Met's New Dutchman Drowns
|Dutchman set, photo @ Ken Howard|
Instead, the performance was a shipwreck. I knew we were in for a long night when in the exciting overture Valery Gergiev ambled along with no urgency. This wasn't a storm -- more like a drizzle. The brass was out of tune. Gergiev's slow, lifeless conducting hampered the entire evening. He also seemed oblivious to the singers onstage -- the coordination between the pit and the singers was non-existent.
|Nikitin in the title role, photo @ Ken Howard|
Dramatically he was wooden and disconnected. This might not have been his fault -- in Girard's conception of the role Dutchman is 100% a ghost. To drive that point home, he has no ship, and his "crew" is a weirdly-miked offstage chorus. He's also "followed" by a black shadow projection in the background. He never touches anyone in the opera and disappears as he appears -- a phantom in his own opera (pun intended).
|Anja Kampe and Senta's friends, photo @ Ken Howard|
|Poor Erik, photo @ Ken Howard|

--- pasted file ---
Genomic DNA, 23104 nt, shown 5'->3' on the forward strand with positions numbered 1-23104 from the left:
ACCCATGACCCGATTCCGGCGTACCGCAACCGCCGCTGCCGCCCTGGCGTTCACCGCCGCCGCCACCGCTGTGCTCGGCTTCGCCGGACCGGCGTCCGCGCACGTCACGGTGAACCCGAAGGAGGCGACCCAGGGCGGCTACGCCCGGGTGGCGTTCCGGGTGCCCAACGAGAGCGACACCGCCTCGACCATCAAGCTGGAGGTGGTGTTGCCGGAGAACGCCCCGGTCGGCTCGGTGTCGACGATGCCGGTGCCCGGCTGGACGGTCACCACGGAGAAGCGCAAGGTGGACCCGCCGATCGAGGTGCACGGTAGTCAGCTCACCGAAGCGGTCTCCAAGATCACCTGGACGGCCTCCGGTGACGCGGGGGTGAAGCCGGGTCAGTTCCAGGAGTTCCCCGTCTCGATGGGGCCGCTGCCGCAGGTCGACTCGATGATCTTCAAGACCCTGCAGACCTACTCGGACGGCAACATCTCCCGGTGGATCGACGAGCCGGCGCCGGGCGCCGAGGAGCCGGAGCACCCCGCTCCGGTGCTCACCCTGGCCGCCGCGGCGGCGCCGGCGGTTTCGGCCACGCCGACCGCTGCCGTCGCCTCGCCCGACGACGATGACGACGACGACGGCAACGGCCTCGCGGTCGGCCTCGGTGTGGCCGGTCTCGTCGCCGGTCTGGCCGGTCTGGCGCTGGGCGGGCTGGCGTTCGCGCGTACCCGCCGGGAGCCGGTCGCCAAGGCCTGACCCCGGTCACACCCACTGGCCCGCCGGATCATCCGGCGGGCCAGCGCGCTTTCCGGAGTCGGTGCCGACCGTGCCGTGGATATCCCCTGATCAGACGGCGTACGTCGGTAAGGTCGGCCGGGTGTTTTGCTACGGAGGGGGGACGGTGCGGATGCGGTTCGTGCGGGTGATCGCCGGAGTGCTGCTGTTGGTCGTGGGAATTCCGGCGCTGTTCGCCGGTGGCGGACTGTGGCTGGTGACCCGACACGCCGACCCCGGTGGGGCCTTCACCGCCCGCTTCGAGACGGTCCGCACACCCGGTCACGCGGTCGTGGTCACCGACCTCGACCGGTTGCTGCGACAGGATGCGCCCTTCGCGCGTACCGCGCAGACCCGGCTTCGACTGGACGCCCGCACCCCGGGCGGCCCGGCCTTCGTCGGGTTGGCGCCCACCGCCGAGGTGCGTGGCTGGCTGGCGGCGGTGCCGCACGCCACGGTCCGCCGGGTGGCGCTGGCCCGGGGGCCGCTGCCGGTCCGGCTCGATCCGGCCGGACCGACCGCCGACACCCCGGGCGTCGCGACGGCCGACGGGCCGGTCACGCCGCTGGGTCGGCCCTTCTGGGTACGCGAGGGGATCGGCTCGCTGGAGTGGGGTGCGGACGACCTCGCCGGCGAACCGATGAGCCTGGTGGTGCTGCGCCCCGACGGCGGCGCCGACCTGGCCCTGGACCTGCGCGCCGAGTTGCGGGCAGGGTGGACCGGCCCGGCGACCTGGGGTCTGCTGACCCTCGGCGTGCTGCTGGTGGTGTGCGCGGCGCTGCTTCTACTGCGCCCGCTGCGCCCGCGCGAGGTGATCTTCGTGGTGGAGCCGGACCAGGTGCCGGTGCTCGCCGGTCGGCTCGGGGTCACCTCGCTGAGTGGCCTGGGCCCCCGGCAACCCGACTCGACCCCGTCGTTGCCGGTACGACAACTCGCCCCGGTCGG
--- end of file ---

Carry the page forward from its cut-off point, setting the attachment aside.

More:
The production by Francois Girard was a disappointment in every way. I was very keen on his Parsifal but this production was muddled in concept and execution.
The sets by John MacFarlane are traditional -- Daland's ship is a big actual ship. The craggy rocks of the Norwegian shore look nice and evocative. The costumes by Moritz Junge are 19th century period dress.
Girard's direction. however, makes several decisions that undercut the drama of the opera. As I mentioned earlier Dutchman is a soulless ghost in this production. There's nothing real or human about him. He has no ship, the crew is an offstage chorus, he's followed by a big blobby black shadow projection, and he never touches or makes eye contact with anyone in the opera. Even the gold coins that Dutchman offers Daland in Girard's vision is a shiny crystal that resembles the Nibelungen gold hoard. By the final act. everyone in the chorus is carrying a shiny crystal. There's a metaphor about greed being infectious in there somewhere, just not sure what this has to do with Dutchman.
|Senta's girls, photo @ Ken Howard|
Even in her final scene, she is an afterthought -- instead of leaping off the cliff she is carried high by the army of friends. She leans backward (I guess to symbolize jumping off the cliff) and disappears into the crowd. In the apotheosis, Senta and Dutchman do not reunite. The ending has no excitement or emotional impact.
|The Senta Dancer, photo @ Ken Howard|
|The finale of the opera, photo @ Ken Howard|
The Flying Dutchman was the last new production of the Met season and by far the most disappointing. Hopefully, in a few years, a stronger cast can breathe some life into Girard's production. But tonight the performance was drowned by poor vocals and weak direction. Wagner deserves better.